cases where common neighbors measure is employed in real
life recommendations.
VI.S
TRUCTURAL ANALYSIS
The high number of nodes derives from the multiple star
structures associated to each node.They are due to the design
of the experiment,which concerns the description of the
network of a group.The stars are composed by nodes in
the ego-network of someone participating in the experiment
who is not known by any other participant.As for some
metrics,only the network of student nodes and their overlaps
are interesting.We visualize the inner graphs in Fig.4(a) and
4(b).All students are present in the inner graphs since they all
have degree greater than one.Obviously the number of nodes
is considerably lower,446 and 65 respectively,while the links
number 1,153 and 116.It is interesting to see,in Fig.4(a)
and 4(b),the number of persons who share a relationship
with more than one participant in the experiment.While on
Facebook they number 411,in real life they are only 30 of
them.
A.Connected components
In Fig.3(b) we explore the structural properties of the
Facebook graph
G
f
of the classroom.As we can see,there
is only a giant component.In other words,each node pair
is connected.While this observation may seem trivial it is
actually not,for the experimental environment is a quite
heterogeneous one,consists of students of different years,and
the network has a very low density equal to
0
.
012
.As we
indicate in the following,this property is due to the presence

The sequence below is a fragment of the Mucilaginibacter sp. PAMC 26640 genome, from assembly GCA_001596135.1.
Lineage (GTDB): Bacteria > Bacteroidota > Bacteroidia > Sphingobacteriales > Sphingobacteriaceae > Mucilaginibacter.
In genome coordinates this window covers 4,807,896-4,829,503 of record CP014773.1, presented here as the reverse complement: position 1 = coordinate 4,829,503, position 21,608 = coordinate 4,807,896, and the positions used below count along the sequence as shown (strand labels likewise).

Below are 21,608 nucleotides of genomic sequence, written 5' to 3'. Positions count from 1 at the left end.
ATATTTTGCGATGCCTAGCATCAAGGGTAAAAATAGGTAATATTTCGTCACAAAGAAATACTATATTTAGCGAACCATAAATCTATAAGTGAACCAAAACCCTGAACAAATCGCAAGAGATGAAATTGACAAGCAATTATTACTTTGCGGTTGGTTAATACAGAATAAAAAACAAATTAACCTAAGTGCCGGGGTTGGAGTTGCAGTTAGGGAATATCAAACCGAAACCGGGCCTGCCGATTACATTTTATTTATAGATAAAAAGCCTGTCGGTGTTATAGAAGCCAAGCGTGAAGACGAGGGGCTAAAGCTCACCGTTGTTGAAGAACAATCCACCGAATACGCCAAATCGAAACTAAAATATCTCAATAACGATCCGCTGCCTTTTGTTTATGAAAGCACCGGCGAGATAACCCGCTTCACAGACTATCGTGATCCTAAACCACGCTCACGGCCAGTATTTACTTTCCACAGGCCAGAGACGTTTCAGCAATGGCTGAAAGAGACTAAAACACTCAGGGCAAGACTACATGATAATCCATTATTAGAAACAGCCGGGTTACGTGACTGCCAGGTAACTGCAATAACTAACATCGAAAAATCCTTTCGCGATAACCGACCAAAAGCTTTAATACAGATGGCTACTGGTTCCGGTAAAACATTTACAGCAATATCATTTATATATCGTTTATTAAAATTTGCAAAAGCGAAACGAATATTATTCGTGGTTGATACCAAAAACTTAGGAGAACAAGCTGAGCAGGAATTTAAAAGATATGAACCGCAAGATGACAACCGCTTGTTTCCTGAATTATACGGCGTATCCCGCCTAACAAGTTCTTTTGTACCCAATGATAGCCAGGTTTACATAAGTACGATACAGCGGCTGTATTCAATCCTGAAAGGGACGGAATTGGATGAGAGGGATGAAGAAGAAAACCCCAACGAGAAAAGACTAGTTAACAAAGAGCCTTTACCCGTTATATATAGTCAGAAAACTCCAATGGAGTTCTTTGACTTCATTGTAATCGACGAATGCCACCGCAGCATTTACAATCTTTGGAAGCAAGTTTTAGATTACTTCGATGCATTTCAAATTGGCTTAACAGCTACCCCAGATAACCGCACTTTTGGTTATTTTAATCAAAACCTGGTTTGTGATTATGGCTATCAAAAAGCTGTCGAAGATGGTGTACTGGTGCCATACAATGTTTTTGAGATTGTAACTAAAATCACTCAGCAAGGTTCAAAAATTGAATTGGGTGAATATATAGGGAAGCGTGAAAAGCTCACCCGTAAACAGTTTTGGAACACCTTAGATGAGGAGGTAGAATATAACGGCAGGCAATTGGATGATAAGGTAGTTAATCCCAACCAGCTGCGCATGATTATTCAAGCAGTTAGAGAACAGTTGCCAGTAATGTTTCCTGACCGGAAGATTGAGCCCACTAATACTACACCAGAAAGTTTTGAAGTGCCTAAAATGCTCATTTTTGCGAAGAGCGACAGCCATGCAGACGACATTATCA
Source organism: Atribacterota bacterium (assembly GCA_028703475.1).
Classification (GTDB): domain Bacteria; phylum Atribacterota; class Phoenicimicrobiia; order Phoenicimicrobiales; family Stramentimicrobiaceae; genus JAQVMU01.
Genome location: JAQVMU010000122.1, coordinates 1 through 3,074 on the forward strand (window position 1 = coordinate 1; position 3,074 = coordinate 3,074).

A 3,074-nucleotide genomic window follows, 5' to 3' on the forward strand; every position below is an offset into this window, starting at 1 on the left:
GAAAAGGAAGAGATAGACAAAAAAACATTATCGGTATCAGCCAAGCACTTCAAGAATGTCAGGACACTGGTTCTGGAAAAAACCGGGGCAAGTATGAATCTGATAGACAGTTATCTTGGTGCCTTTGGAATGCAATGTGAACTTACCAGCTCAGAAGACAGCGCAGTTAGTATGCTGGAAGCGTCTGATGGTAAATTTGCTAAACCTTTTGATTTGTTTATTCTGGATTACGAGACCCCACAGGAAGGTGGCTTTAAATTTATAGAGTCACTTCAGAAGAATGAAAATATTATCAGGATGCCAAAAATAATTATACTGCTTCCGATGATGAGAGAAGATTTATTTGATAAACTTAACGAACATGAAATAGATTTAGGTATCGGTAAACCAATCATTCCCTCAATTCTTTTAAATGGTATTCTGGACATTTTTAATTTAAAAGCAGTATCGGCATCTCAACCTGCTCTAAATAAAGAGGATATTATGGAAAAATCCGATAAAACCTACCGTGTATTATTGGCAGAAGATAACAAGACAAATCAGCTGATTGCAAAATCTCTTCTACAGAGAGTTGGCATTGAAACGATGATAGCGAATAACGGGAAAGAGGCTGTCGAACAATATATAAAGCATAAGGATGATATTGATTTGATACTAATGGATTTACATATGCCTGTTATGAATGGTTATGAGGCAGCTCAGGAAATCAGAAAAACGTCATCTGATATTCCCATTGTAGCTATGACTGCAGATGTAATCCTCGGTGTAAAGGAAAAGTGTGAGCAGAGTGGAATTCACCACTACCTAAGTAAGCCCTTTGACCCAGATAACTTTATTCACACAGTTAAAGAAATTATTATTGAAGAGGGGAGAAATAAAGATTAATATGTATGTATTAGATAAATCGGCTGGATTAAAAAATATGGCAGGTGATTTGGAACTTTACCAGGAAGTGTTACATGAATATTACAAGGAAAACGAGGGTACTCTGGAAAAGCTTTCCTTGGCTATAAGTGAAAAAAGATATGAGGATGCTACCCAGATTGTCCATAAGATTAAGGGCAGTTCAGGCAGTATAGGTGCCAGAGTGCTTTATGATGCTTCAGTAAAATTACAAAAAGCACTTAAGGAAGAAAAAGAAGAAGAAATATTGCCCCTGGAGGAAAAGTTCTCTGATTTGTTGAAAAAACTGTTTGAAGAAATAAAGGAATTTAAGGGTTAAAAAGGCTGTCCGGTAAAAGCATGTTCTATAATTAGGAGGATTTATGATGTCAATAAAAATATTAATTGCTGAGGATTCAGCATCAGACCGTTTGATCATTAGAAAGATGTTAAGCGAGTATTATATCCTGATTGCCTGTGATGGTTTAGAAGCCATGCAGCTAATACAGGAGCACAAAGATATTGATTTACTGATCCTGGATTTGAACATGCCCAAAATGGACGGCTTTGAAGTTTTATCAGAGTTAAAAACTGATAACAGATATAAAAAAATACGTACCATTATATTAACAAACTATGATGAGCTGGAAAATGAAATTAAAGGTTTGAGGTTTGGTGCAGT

of a few nodes that act as a bridge between different groups
in the class.Analogously,in Fig.3(a) we explore the structural
properties of the contact graph
G
c
of the classroom.We can
promptly note that
G
c
is not connected;there are,in fact,
6 components.This produces a less connected scenario in
comparison to the Facebook one.The giant component is
composed by 914 nodes and characterized by a low density
(0.014).We must underscore that the remaining components
contain eight students,forming groups marginal to the class.
B.Degree centrality
The simplest centrality measure in a graph is the degree.
We take into account two kinds of degree depending on the
network we analyze.The first type,which we call
total degree
,
is the usual definition applied to graph
G
.
,while the second,
known as
inner degree
is computed on the corresponding
I
V
1
(
G
.
)
.We compute the above quantity both on
G
f
and on
the unweighted contact graph
G
c
and on its weighted extension
W
c
.Obviously,in
W
c
we apply the strength of nodes.The last
metric allows us to measure the popularity of a person not only
by the number of friends s/he has but also on the basis of how
often s/he meets with them.
1) Facebook:
Observing the Fig.5(a),relevant to the Face-
book graph,we obtain different behaviors involving the same
nodes.In the figure the size and the color of the nodes are
respectively proportional to the inner and total degree.For
example,node 18 has the higher total degree (787) while
its inner (44) is lower w.r.t.the other nodes.To quantify